A First Experience with the Disability Access Service (DAS) at Disneyland

On Wednesday Oct 9th, the Disneyland Resort started a new service for guests with disabilities called the Disability Access Service (DAS). I care for a little guy who has down syndrome.  We go to Disneyland every Wednesday, so we went and also had a go with the new system. I would like to reiterate that it was a Wednesday and it was raining, so crowds and wait times are not what you would find on a weekend.

I decided to head into Disneyland’s City Hall. When walking up, they had a huge queue area all marked up with green tape to keep a nice orderly queue. I was presently surprised that there were only a handful of people inside. We made our way inside, and waited a little longer than usual, because they were being very thorough in explaining the new system. (fine with me, as they spent an equal amount of time with me explaining the new system.)

Basically, guests with disabilities get a card. On the front, is the card holders picture, name, and dates valid. It is valid for up to 6 people. On the back is the new explanation with details and such and your signature. Now, for the middle section, and this is what is new. The middle is where you go to specific kiosks (4 inside Disneyland and 3 inside DCA) to get a return time for attractions. For instance, we went to one on Main Street (where you find out wait times and such). We told the cast member what attraction we would like. He looked up the current wait on his iPad, which was 20 minutes. He then wrote the attraction name, the current time, and then what time we could arrive to board at the attraction. They also appear to give about 5 minutes grace period before the current wait time (so, the wait time was 20 minutes, but he gave us a return time in 15min).

When we got to the attraction, we showed our DAS, and the cast member crossed out the top. And we were on our way to board!

Some things to note with the new system. You are not held in stone to going on the ride right when your time says. You can go later. But here is the biggest thing, [pullquote]You cannot get a new time until either you ride the attraction, or you cancel it on your DAS card.[/pullquote]you cannot get a new time until either you ride the attraction, or you cancel it on your DAS card. As of now, if you are an Disneyland Annual Passholder (DAPs), the DAS is valid for 2weeks. If you are visiting with just a ticket, the DAS card is valid for as many days as your ticket is. Also, you are encouraged to utilize the fast pass system in addition to the DAS. If the regular return time is under 10min, you will be allowed to board immediately. You can also get a return time at any kiosk for any attraction in either of the 2 parks. So, say you are in Disneyland, and you want to go on Radiator Springs Racers. You just tell them, and you will have a return time.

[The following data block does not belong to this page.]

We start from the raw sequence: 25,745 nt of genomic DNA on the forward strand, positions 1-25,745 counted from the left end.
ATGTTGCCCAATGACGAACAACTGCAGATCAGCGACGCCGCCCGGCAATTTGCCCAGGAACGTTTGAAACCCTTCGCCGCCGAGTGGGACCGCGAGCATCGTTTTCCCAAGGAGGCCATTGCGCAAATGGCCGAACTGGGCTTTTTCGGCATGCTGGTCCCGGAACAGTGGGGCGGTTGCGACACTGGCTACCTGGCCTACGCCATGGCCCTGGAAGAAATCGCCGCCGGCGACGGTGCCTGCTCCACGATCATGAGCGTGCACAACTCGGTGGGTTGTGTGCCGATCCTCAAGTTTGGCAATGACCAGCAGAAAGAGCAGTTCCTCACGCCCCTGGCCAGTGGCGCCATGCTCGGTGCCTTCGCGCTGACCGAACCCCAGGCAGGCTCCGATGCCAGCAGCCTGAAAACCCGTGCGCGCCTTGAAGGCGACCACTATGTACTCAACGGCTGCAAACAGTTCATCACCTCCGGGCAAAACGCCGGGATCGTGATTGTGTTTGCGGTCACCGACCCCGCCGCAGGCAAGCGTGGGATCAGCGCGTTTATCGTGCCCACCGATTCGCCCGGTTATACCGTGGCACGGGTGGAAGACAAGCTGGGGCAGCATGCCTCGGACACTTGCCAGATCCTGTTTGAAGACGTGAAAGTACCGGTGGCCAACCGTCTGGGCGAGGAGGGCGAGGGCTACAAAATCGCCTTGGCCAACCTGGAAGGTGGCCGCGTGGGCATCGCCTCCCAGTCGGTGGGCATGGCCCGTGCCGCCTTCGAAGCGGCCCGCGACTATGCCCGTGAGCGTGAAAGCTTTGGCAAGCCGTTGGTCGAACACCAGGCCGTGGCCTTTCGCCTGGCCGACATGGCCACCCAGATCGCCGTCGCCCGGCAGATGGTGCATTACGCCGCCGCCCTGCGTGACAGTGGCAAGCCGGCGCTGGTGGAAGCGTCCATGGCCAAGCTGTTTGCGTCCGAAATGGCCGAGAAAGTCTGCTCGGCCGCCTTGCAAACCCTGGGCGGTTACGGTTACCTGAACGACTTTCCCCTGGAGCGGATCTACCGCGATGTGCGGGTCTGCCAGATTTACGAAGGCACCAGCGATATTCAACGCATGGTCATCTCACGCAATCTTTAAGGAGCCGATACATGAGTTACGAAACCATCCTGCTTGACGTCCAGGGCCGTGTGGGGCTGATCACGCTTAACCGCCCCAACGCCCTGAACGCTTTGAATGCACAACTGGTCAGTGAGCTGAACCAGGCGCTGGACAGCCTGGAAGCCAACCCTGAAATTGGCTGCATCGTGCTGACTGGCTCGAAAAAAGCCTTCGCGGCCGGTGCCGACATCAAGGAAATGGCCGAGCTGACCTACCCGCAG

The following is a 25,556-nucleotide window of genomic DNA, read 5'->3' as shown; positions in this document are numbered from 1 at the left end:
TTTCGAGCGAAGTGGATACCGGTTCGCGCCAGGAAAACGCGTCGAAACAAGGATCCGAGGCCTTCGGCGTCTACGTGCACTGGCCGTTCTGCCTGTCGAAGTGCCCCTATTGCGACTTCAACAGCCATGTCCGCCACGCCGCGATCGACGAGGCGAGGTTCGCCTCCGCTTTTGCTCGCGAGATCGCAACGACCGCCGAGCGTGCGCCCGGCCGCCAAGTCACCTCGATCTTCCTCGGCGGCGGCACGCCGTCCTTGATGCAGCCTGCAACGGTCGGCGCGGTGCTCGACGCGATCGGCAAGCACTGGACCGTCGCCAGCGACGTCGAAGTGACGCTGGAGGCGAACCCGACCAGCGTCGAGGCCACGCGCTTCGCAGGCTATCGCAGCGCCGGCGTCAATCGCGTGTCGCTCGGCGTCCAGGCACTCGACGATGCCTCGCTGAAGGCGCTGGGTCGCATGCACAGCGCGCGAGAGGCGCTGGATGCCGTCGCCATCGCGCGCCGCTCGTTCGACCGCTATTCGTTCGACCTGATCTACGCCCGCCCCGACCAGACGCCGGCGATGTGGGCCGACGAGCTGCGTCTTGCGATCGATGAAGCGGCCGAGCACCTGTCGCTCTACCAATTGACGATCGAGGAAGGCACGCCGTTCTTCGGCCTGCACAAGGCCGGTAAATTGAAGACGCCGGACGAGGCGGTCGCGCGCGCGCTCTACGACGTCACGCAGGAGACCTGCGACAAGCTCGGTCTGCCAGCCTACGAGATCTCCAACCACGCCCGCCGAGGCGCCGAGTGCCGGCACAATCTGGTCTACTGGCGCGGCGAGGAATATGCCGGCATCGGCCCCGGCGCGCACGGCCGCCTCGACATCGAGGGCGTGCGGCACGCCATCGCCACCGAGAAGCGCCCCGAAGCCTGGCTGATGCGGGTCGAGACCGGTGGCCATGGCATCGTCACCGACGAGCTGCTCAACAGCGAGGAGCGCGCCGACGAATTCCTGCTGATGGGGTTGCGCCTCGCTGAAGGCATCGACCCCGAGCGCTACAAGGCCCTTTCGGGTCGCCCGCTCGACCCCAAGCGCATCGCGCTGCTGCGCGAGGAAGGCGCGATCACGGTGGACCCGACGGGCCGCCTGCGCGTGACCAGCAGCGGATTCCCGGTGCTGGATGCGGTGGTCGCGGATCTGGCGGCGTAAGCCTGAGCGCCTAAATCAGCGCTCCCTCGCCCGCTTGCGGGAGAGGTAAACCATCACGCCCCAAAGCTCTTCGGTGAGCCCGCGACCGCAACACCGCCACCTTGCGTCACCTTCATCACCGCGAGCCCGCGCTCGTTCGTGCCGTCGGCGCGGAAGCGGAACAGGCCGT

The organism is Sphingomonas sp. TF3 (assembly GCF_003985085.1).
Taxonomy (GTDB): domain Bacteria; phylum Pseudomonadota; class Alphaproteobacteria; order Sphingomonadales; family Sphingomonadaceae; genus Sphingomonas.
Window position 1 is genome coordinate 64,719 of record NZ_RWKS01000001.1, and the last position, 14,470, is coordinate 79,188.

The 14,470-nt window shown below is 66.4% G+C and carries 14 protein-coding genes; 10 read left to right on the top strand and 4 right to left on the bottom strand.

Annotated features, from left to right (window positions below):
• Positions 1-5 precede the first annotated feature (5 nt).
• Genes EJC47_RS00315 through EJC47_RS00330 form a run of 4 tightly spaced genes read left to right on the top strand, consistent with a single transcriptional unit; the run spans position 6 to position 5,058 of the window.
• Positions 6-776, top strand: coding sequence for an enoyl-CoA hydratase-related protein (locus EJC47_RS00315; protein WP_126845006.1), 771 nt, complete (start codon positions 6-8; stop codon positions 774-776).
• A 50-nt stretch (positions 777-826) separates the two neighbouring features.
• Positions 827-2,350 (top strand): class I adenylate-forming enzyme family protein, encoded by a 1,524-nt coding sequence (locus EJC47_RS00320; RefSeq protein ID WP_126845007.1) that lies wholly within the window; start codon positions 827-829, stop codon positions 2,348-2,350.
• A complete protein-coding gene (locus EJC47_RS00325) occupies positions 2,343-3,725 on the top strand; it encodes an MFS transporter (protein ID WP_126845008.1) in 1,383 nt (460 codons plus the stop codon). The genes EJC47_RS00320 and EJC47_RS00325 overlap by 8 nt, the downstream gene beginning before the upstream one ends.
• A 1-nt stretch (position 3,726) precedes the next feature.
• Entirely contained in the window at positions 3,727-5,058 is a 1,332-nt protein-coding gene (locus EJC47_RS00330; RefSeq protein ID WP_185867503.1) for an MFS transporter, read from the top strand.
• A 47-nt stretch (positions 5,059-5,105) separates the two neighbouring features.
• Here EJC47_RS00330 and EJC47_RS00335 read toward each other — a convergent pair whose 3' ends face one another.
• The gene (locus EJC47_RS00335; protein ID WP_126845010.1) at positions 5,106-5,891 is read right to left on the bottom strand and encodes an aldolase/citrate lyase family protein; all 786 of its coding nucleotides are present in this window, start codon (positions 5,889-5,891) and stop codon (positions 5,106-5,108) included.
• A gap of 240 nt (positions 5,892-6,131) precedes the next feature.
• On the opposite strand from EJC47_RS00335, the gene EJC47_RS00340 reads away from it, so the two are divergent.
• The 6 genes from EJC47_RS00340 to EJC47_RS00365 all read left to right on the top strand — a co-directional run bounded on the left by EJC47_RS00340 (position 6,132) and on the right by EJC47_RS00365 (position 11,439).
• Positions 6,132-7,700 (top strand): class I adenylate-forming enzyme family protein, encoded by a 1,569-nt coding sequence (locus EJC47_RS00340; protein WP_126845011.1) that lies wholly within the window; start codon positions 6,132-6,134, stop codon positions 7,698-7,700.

Another thing they have added, which besides the picture is my favorite thing, they now have a sticker for if you use a stroller as a wheelchair. You go to City Hall in Disneyland or the Chamber of Commerce in Disney California Adventure for this. It is a big red sticker, kind of like a luggage tag, that you attach to the stroller. So now, your stroller has a visible marker for cast members to see if you need to keep a child in it. This is also valid for up to 2 weeks.

As for people with assistive devices (wheelchairs, crutches, etc.), from my understanding they can go straight to the attraction. Some attractions will have guests go through the normal queue if possible. Other attractions will give a return time to come back, just like the DAS card, except times will be given at the attraction. There is no more immediate boarding, unless the regular queue is under 10 minutes.

This was the first day, and one cast member did say they would be reevaluating the new system in 2 weeks. It is going to take some getting used to, but please be patient. I am personally thankful they still have something for these kinds of needs. It could be worse! Remember, the cast members you most likely come in contact with, did not make this new system up. So please be patient and kind with them. They want everyone to have a fun day!  I hope this information helps!


Here are a few more resources for those with questions about the DAS:

**Tracy is a contributor to DAPs Magic who often helps with video and organization of special events/teams like CHOC Walk. She is a nanny and regularly brings children with special needs to the Disneyland Resort.** 


One response to “A First Experience with the Disability Access Service (DAS) at Disneyland”

  1. StephanieHicks Avatar

    I have been an annual passholder for 2 years, and bought tickets for 2 years before that regularly. I went yesterday to test out the new system before renewing our passes. I can say it was the worst experience on many levels. I have a disabled 6 year old girl who LOVES Disneyland. It is her treat after hospital stays or doctor visits in LA. She left in tears. I was in tears. Our wait times were 90 minutes for the evening. Our stroller as a wheelchair tag didn’t mean didly squat as they tried to make us not take it in line while waiting normally. We were told on 3 rides in C.A that we could not wait in the normal line. Only being able to get one time stamp is stupid…simply stupid. You are a prisoner to that ride and area. It is an amazing ploy to make you buy their food and shop though. I heard MANY times that they don’t have to do anything for disabled guests. I would like to see that fly with the ADA. Disney must remember how many millions they make from parents like me.

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